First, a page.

According to the proposed bill, no tech company should be allowed to issue any form of financial services. “A large platform utility may not establish, maintain, or operate a digital asset that is intended to be widely used as a medium of exchange, unit of account, store of value, or any other similar function, as defined by the Board of Governors of the Federal Reserve System,” reads a copy of the bill obtained by Z6Mag.

Furthermore, while the bill does not specify any company, it clearly refers to Facebook, and it’s planned blockchain-based currency, Libra. The “large platform utility” is defined as a technology company with “an annual global revenue of $25,000,000,000 or more” and one that is “predominately engaged in the business of offering to the public an online marketplace, an exchange, or a platform for connecting third parties.” This definition seems to be crafted to include Facebook rather than exclude other companies.

It is also worth noting that the proposed legislation also prohibits “large platform utilities” from affiliation with “persons who are a financial institution.” This further includes Facebook’s proactive workaround against possible future laws that may prohibit them from owning Libra.

Libra is actually not owned by Facebook. Instead, it is governed by a group of companies that are based in Switzerland called the Libra Association with Facebook as one of its founding members.

Nonetheless, the bill is still on its earliest phase yet, and many could happen to move forward. For it to become a law, it still has to withstand the possible opposition by Republicans in both the House and the Senate.

But it seems like the bill has an unlikely ally in the person of Donald Trump as the new proposal came out after Trump criticized cryptocurrencies.

In a series of tweets on Thursday, the POTUS said that he is not a “fan” of cryptocurrencies, asserted that America has only one currency, criticized bitcoin, as well as told Facebook that they need a banking charter if they want to launch their newly announced crypto-based money called Libra.

Trump said cryptocurrencies are not money, and “Unregulated Crypto Assets can facilitate unlawful behavior, including drug trade and other illegal activity.”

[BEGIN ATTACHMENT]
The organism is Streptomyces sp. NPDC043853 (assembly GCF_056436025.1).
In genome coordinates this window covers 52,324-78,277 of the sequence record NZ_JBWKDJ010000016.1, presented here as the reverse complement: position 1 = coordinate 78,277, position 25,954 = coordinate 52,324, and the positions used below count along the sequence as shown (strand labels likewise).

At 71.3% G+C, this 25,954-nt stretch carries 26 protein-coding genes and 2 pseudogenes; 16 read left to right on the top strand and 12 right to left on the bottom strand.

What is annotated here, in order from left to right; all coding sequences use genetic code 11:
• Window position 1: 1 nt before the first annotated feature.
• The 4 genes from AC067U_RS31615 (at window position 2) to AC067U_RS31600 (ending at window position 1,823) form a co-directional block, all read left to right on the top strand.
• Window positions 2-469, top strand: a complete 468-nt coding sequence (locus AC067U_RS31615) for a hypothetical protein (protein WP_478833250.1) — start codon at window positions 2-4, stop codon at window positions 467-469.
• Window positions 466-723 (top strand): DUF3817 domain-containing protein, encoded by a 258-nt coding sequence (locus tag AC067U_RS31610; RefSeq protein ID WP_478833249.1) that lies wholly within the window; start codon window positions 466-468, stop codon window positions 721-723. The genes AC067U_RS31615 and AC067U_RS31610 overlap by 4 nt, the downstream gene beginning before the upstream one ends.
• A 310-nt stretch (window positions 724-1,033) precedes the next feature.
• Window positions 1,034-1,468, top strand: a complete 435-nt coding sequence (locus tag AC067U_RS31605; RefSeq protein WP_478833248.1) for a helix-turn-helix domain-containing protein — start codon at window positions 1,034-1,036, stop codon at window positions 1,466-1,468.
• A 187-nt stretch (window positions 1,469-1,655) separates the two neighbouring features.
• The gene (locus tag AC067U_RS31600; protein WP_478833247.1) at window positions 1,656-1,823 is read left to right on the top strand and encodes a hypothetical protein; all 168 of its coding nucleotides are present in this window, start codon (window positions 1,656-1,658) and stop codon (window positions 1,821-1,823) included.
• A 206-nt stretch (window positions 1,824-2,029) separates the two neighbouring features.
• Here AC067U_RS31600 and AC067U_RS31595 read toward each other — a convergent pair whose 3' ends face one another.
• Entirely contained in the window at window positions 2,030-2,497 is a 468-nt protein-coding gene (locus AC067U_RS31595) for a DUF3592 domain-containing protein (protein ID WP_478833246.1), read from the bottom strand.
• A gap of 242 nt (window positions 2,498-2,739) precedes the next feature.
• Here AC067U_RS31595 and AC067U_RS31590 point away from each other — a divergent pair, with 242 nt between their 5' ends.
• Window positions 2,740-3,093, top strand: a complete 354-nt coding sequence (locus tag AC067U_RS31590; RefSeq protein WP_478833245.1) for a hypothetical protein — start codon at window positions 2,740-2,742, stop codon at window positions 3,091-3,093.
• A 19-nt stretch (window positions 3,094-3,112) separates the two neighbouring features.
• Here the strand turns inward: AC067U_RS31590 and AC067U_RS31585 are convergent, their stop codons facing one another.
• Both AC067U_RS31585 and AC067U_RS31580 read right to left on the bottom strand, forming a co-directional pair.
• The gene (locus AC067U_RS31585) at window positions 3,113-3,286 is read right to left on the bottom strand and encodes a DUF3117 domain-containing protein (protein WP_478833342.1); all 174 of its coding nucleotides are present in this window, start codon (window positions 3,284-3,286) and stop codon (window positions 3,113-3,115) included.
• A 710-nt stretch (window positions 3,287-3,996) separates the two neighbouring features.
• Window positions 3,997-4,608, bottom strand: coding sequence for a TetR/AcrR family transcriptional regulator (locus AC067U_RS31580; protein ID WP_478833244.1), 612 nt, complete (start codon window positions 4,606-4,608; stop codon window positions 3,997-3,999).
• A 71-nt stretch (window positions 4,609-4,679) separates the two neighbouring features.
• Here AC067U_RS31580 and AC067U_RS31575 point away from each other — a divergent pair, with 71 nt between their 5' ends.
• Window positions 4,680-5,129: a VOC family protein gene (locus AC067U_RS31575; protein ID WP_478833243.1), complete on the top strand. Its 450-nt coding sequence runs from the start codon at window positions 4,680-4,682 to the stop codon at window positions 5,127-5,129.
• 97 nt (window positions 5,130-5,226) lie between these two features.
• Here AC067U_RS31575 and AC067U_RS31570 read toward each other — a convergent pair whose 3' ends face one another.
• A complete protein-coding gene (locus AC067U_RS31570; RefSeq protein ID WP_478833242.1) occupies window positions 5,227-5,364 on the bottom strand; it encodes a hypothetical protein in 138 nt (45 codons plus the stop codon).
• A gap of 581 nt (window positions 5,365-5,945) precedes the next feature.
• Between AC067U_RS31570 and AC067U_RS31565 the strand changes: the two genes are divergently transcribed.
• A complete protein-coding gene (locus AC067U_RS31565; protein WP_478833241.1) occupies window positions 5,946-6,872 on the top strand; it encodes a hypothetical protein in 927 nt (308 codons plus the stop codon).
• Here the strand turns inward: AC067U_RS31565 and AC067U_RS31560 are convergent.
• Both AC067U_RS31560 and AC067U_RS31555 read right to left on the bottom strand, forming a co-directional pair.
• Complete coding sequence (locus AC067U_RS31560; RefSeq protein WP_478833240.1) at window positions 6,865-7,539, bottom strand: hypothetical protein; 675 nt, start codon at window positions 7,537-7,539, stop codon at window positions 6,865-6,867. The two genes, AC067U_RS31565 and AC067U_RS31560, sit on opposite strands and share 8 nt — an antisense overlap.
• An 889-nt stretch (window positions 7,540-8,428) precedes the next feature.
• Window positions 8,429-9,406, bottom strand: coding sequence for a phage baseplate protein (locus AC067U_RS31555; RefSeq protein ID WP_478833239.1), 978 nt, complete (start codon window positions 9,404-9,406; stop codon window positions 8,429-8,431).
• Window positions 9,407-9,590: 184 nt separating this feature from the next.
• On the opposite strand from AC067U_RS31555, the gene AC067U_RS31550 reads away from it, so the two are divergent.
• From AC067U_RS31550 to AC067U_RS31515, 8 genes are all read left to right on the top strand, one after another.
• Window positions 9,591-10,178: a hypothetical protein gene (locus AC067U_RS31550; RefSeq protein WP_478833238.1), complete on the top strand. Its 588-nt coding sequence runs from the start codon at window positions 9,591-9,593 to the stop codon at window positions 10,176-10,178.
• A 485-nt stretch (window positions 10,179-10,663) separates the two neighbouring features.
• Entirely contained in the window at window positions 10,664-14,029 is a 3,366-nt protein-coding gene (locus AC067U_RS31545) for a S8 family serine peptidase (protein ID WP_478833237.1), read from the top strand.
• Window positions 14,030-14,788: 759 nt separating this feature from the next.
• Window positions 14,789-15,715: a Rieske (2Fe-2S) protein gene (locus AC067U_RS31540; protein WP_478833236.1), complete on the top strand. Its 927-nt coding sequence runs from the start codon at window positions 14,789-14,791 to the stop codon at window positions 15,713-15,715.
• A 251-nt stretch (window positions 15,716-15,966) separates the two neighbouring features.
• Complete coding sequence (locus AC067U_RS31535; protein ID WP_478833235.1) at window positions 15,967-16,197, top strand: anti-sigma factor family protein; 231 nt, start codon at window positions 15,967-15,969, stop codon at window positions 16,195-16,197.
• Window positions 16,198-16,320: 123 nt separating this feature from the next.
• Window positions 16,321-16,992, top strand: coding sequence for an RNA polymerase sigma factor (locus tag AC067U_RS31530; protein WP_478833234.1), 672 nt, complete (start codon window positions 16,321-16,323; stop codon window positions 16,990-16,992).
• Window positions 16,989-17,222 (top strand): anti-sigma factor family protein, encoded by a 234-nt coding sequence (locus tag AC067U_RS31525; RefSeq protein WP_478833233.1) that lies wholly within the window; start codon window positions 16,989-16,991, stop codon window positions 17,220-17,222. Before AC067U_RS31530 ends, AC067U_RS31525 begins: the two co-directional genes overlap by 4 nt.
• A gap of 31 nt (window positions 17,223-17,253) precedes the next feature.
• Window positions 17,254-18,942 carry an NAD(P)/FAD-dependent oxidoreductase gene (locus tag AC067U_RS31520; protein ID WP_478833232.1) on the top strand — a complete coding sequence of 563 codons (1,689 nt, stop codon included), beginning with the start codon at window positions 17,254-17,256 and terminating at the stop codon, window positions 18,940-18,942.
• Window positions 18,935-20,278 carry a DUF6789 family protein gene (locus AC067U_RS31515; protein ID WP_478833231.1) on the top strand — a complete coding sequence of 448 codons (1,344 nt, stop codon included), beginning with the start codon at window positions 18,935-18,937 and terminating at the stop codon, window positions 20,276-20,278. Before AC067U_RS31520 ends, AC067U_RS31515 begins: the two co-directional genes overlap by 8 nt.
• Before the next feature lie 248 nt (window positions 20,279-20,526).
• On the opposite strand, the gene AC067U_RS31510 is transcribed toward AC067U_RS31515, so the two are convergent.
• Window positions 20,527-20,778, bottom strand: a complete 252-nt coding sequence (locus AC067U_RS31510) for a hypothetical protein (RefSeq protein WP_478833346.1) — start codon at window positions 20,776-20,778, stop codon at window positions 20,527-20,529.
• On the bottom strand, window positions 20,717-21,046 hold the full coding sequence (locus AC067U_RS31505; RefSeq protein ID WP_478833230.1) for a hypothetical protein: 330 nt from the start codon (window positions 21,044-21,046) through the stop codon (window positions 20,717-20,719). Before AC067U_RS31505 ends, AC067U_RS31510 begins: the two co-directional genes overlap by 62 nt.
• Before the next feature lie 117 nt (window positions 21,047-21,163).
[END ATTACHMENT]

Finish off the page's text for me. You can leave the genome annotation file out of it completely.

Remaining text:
“If Facebook and other companies want to become a bank, they must seek a new Banking Charter and become subject to all Banking Regulations,” said the president.

According to the President, the dollar is the only currency in America, and Libra, among other cryptocurrencies, are not “real money.”

“We have only one real currency in the USA, and it is stronger than ever, both dependable and reliable. It is by far the most dominant currency anywhere in the World, and it will always stay that way. It is called the United States Dollar!” Trump said in a tweet.

Trump’s sentiments echoed similar apprehensions from cryptocurrency critics who have been advocating against the growth of the “volatile” blockchain technology and crypto money. Many argue that those attributes count against the wider adoption of digital currencies.

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Ireland To Investigate Google’s Potential Data Breach

They are “looking into it.”

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Photo: Paul Robertson | Flickr | CC BY-ND 2.0

Ireland’s data protection regulating body is set to investigate the potential data breach in Google, following the confirmation from the tech superpower that their employees are listening to the recordings taken from their Smart Home speakers.

The Data Protection Commission in Ireland is set to look into the possibility of Google violating the privacy and data protection of users after admitting having linguistics experts listen to “anonymous” recordings taken from their smart speakers.

Google listens to smart home speaker recordings

According to Google, linguistics experts are listening to “snippets” of recordings made by users to improve the device’s artificial intelligence for voice recognition technology used in their smart home systems and smartphones. Nonetheless, they clarified that the tapes were randomly snipped and are unnamed.

After Ireland’s data privacy agency was made aware of the reports on Thursday, a spokesperson said that they would be “looking into it.” It is, however, unclear at this point if any Irish customers were affected by the potential violation of consumer privacy.

“We received a breach notification from Google on Thursday evening in accordance with the General Data Protection Regulation (GDPR) and we are currently assessing the information we have,” Spokesperson for the Commission, Graham Doyle said.

The smart speaker from Google understands and responds to voice commands given to it, answering queries about the news and weather, as well as being able to control other internet-connected devices around the home.

In a statement released by the search engine and smart device tycoon, Google reveals that its experts transcribed a small number of anonymous recordings, and an investigation has been launched following the controversial Dutch tape recordings that were leaked in the recent months.

“We partner with language experts around the world to improve speech technology by transcribing a small set of queries – this work is critical to developing technology that powers products like the Google Assistant,” Google said.

“Language experts only review around 0.2% of all audio snippets, and these snippets are not associated with user accounts as part of the review process.”

The statement continued: “We just learned that one of these reviewers had violated our data security policies by leaking confidential Dutch audio data.”

“Our Security and Privacy Response teams have been activated on this issue, are investigating, and we will take action. We are conducting a full review of our safeguards in this space to prevent misconduct like this from happening again,” they added.

Data breach plagues smart home manufacturers

Similarly, earlier reports have tagged a similar system released by Amazon, Alexa, to have been listening to the recordings made by their users in their smart home devices. Amazon admits the process and justified it in the same manner as Google, citing its role in the development and improvement of artificial intelligence.